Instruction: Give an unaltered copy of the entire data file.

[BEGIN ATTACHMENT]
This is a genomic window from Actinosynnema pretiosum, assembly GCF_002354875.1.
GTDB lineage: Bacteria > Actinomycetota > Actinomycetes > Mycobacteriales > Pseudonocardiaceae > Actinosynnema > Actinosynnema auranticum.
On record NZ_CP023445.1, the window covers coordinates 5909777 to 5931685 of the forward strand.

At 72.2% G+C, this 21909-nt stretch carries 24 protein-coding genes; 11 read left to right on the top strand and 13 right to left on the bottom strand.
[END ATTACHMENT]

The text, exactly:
This is a genomic window from Actinosynnema pretiosum, assembly GCF_002354875.1.
GTDB lineage: Bacteria > Actinomycetota > Actinomycetes > Mycobacteriales > Pseudonocardiaceae > Actinosynnema > Actinosynnema auranticum.
On record NZ_CP023445.1, the window covers coordinates 5909777 to 5931685 of the forward strand.

At 72.2% G+C, this 21909-nt stretch carries 24 protein-coding genes; 11 read left to right on the top strand and 13 right to left on the bottom strand.